Epiphyllum phyllanthus is a much-branched epiphytic cactus, with thin and leaf-like stems segments, sometimes 3-winged. The flowers are slender and scented, up to 30 cm long, white in color, nocturnal and sweetly scented, the flower tube is greatly elongated (much longer than the limb).
The epiphytic, leafless aspect of these plants makes them hard to confuse with other cactus species.
How Do You Care for Epiphyllum?
Caring for Epiphyllum is all about maintaining the right balance between water, light and nutrition. You do not need to water Epiphyllum more than once a week, especially if the climate is temperate or humid.
If the plant has been kept indoors, make sure to put it by a window where it can get enough bright, albeit indirect sunlight. This light is important as this is how the plant will carry out photosynthesis and generate its food and nutrition.
Since this type of plant also does not require too much water, you should be careful about using commercial fertilizers that are too strong. You will not be able to water and dilute these fertilizers down and will risk fertilizer burn.
Other than that, be sure to maintain the right balance in the Epiphyllum’s environment. Give it ample natural light, fresh air and just the right amount of water. Epiphyllum, like most other succulents, does not require a lot of management as long as you are doing the basic things right.
How Do You Propagate Epiphyllum?
Epiphyllum are best propagated through cuttings of a healthy leaf from its stem. If you already have a parent plant that you wish to propagate, you can even take multiple cuttings.
Then plant the cuttings in a shallow pot with a drainage hole. You will need a special soil mix for this type of cactus as regular soil will not drain water in the way a cactus needs. Water the soil just so it is damp, but not wet.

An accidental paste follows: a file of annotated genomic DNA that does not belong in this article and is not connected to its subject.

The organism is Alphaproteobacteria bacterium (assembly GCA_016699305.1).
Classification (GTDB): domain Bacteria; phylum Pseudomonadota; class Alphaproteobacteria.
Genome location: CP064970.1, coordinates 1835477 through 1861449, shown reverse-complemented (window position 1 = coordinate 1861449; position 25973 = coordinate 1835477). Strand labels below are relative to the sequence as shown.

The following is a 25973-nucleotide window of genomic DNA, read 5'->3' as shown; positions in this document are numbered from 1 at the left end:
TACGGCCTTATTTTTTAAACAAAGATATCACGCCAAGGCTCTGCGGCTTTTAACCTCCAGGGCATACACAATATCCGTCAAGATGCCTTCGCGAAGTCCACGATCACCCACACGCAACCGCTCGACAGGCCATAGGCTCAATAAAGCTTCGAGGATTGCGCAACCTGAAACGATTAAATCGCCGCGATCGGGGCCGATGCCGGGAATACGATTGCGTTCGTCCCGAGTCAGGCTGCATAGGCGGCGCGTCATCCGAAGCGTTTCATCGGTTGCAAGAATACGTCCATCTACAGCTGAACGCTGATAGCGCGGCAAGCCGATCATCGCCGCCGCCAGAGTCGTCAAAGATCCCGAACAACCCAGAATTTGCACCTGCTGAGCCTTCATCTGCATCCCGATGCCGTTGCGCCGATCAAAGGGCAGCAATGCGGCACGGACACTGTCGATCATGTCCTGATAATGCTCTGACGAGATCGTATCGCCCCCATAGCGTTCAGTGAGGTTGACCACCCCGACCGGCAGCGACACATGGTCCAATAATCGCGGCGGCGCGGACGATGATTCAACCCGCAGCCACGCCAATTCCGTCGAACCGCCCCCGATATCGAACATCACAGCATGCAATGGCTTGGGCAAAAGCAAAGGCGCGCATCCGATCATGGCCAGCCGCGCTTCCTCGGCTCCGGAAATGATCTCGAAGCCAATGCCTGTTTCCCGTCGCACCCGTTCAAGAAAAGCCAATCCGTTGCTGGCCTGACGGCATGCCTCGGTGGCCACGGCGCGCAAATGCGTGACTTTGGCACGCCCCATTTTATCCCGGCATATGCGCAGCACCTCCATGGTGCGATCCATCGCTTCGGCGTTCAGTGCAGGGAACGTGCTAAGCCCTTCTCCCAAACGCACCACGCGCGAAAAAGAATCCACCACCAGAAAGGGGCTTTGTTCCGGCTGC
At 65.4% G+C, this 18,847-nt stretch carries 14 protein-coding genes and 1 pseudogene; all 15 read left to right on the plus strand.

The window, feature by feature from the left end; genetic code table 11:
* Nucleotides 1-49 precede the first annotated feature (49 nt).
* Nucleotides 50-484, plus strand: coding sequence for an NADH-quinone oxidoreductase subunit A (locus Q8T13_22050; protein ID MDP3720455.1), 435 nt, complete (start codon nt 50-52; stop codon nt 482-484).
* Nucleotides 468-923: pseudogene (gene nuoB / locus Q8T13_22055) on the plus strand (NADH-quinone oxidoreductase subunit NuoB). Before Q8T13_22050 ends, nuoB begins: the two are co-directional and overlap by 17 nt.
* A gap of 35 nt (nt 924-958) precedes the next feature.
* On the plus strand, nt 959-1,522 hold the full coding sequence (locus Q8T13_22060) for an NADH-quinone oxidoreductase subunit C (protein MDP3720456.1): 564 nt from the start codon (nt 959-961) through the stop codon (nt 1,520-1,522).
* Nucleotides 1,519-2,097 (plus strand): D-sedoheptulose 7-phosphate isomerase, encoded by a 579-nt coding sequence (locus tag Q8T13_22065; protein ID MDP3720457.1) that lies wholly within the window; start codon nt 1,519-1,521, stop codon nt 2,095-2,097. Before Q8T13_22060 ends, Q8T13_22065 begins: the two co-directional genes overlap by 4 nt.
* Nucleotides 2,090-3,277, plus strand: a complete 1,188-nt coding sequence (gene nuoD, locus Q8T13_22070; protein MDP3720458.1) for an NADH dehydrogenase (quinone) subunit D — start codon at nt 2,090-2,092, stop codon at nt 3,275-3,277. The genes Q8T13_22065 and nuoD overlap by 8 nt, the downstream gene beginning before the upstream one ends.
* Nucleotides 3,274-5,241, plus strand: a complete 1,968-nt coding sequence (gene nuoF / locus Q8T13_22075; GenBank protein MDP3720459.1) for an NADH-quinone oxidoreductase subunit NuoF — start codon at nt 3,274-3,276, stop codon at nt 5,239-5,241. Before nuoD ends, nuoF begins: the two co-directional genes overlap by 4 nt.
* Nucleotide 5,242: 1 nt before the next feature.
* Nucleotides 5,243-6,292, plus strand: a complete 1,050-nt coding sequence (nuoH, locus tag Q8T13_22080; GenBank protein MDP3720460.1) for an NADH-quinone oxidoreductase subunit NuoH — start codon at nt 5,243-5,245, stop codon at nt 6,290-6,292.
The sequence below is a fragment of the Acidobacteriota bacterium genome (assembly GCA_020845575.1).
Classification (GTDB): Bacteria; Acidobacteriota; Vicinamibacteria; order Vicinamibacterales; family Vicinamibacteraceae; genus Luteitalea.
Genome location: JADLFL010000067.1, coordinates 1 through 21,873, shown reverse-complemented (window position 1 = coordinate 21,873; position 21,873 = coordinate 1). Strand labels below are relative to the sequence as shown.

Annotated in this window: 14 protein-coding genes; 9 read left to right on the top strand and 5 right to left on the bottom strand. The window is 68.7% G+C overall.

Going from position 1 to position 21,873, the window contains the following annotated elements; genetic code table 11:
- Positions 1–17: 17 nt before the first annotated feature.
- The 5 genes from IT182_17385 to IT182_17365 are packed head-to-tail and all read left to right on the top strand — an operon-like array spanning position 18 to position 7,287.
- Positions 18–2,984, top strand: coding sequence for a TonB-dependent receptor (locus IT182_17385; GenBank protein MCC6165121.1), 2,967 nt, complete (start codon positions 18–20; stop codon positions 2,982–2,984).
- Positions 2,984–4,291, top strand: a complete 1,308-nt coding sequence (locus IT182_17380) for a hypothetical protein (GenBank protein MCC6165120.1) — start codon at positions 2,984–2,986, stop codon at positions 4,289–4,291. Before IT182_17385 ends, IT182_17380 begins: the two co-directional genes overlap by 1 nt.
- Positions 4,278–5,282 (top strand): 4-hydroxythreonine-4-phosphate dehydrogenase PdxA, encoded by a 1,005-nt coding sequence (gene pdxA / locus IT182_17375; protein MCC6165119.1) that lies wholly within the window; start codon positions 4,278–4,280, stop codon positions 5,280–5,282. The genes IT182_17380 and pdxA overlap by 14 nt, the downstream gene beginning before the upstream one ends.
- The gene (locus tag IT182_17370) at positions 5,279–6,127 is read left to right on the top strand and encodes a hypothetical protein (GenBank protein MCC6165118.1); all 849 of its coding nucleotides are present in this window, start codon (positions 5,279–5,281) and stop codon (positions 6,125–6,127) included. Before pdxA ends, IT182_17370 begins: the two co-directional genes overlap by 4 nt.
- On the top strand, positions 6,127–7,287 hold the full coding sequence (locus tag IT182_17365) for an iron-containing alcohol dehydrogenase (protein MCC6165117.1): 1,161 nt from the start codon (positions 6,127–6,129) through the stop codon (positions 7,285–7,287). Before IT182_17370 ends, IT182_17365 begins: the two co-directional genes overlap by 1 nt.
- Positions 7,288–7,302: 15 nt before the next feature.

The next step is to simply allow the cuttings to take root and grow. Do not overwater the cuttings. Like any other cactus or succulent, Epiphyllum also require watering only once a week. Also, ensure the plant gets just the right amount of light but not intense afternoon heat that may scorch the leaves.
Does Epiphyllum Like Humidity?
Since Epiphyllum are most frequently found in Central America, they are generally regarded as rainforest cacti and not desert plants. Therefore, they are used to a certain degree of humidity.
In fact, if the weather is too arid and dry, then there is a chance that the Epiphyllum will not thrive as well. It is important for the soil to be damp and hold moisture, while also draining effectively without allowing the water to accumulate at the bottom.
How often do you have to water a cactus?
Does Epiphyllum Like the Sun?
Cacti in general like the morning sun over the full blast of the afternoon heat. It certainly needs a lot of natural light but it is best when the light is filtered so that the scorching heat does not char the leaves or dehydrate the cactus too much. So if you are caring for an epiphyllum, find a spot that is more or less in the shade, but which gets plenty of sun before noon.
How Long Does It Take for Epiphyllum to Bloom?
If you have propagated the cactus from a cutting, it can easily take up to three years to finally start blooming flowers. The cutting will take some time to sprout branches and develop into a new plant by itself.
Once the plant begins to flower, they will bloom annually around springtime and the flowers are likely to stay until the beginning of summer. Some types of Epiphyllum may bloom only for one night and wither by noon the next day. If the plant is already rooted, it may bloom in less than three years.